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Farewell to a great leader

nelsonAs we mourn for a great leader and servant of the people, we reflect upon the legacy left by Nelson Mandela to inspire peace, reconciliation and transformation in South Africa and beyond.

Hambe Kahle Tata Madiba, you will be missed by us all.

“It is through education that the daughter of a peasant can become a doctor, that the son of a mineworker can become the head of the mine, that a child of farm workers can become the president of a great nation.” ~ Nelson Mandela.


The following is an opinion piece written by  Sandra Bass the CEO of our partner organisation in San Franscisco, Teach with Africa.

“I was driving across the new span of the Bay Bridge peering up at the towering white spires when I heard the news that Nelson Mandela had passed. I was on my way to join teachers and education advocates in Oakland to learn about the city’s efforts to reduce suspensions among the school district’s most vulnerable students through restorative justice – a conflict resolution process based on community, compassion, and reconciliation. The room was populated with educators who had been anti-apartheid advocates in the 1980’s and later, were inspired by Mandela’s deft leadership in moving the country towards hope and healing through South Africa’s Truth and Reconciliation process. Yet another example of Madiba’s ability to inspire and ignite action across continents.

Throughout his life, Mandela believed that education was the pathway to personal and social transformation, a belief that no doubt was sharpened by the apartheid government’s efforts to systematically and brutally restrict educational opportunities for black South Africans (blanketly referred to as the “Bantu” during the apartheid era). In 1953, the apartheid regime passed the Bantu Education Act, legislation that created a strictly segregated education system that limited educational offerings for black South Africans to only those skills the regime felt a permanent labor/servant class would need to be of use to their white bosses. Hendrik Verwoerd, Minister of Native Affairs (and later Prime Minister) offered this justification for the policies “There is no place for [the Bantu] in the European community above the level of certain forms of labour … What is the use of teaching the Bantu child mathematics when it cannot use it in practice? That is quite absurd. Education must train people in accordance with their opportunities in life, according to the sphere in which they live”. Apartheid education policies fueled the freedom movement to anger and action, the Soweto uprising of 1976 where township high school students organized and rebelled against the government’s efforts to enforce language requirements being the most well-known.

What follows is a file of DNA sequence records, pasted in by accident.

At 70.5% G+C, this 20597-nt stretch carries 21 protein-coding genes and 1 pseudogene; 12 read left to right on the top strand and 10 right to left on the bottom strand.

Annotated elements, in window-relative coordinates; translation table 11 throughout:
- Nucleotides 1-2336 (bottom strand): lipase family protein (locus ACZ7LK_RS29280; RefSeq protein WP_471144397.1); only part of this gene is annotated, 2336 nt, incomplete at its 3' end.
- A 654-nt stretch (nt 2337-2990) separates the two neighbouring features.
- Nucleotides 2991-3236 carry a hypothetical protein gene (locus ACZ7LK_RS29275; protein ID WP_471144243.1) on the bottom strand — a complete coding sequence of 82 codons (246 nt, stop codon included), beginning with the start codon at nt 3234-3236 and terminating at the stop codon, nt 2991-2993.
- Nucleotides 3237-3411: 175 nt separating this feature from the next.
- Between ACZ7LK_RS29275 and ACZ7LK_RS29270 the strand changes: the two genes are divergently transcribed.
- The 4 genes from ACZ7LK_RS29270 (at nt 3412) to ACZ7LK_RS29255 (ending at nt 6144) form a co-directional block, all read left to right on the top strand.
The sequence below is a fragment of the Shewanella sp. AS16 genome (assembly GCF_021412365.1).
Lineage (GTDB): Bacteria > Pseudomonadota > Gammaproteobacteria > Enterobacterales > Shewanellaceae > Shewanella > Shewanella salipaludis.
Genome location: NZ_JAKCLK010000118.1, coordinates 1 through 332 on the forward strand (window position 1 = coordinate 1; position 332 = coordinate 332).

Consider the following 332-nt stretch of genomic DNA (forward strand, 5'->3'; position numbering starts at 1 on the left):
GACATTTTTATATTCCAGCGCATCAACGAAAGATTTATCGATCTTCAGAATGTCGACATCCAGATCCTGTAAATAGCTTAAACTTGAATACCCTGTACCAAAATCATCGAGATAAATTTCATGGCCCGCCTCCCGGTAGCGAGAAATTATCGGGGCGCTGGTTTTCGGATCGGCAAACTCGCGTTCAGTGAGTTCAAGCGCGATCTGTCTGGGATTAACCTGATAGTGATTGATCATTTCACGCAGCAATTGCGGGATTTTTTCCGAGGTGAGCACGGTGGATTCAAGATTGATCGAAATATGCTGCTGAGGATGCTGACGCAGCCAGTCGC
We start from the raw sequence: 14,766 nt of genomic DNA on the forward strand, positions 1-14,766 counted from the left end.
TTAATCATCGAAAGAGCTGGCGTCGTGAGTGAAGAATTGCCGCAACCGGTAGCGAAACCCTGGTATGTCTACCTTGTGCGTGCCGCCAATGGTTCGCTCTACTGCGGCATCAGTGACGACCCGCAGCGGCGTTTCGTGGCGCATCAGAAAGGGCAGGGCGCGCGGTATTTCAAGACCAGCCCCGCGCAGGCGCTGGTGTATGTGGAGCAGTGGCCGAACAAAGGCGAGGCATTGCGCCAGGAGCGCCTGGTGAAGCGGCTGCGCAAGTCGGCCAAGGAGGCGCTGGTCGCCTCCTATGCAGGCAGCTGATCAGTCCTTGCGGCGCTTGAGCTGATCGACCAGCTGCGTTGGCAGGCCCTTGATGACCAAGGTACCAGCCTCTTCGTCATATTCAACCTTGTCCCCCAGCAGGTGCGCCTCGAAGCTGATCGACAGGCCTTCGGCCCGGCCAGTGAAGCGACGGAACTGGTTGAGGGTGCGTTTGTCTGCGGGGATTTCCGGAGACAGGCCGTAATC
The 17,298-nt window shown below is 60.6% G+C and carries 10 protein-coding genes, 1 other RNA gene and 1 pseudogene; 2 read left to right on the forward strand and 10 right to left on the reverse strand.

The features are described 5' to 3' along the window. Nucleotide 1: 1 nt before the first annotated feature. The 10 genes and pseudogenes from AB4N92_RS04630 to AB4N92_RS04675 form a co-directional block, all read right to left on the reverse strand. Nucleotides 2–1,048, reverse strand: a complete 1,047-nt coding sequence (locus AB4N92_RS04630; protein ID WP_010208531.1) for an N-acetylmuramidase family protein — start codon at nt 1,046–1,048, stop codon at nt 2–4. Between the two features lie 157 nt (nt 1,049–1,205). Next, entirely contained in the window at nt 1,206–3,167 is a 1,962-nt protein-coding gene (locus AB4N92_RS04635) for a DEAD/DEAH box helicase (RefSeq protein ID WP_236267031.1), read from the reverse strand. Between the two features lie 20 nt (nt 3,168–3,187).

Twenty years on from apartheid and the country still struggles with repairing the damage of decades of educational neglect. In 2011 only 27% of all South African youth matriculated from high school and only 11% qualified for tertiary education. A significant barrier to improving educational attainment is the shortage of trained teachers. To meet educational demands, South Africa needs approximately 25,000 new teachers a year, but each year only 10,000 teachers meet the qualifications. Teacher education systems are weak and teacher attrition rates are high, thus the country is currently unable to gain much ground in eliminating the educational inequities instituted by apartheid educational policies.  Efforts to address the educator shortage in South Africa are mounting, but collaborative, coordinated, international action to increase the pipeline of people entering the teaching profession, improve and expand teacher professional development opportunities, build teacher skills and capacity, and seed school systems with energized leaders who can institutionalize and scale change is urgently needed if South Africa is to move beyond the bonds of its past towards a more inclusive and equitable future.

As I witnessed sitting in that Oakland auditorium filled with educators, we honor Mandela’s life when we continue to walk the paths that he paved. When we choose dignity in the face of inhumanity, action in the face of fearsome yet false impossibility, and compassion over retribution, he walks with us as surely as if he was still among the living. Mandela famously said, “It always seems impossible until it’s done”. South Africa’s educational challenges are daunting, but far from impossible. And we must continue the work until it is done.”

Teach With Africa is a San Francisco based non profit organization. It’s mission is to improve access to quality education through a reciprocal exchange of teaching and learning between South African and U.S. educators.


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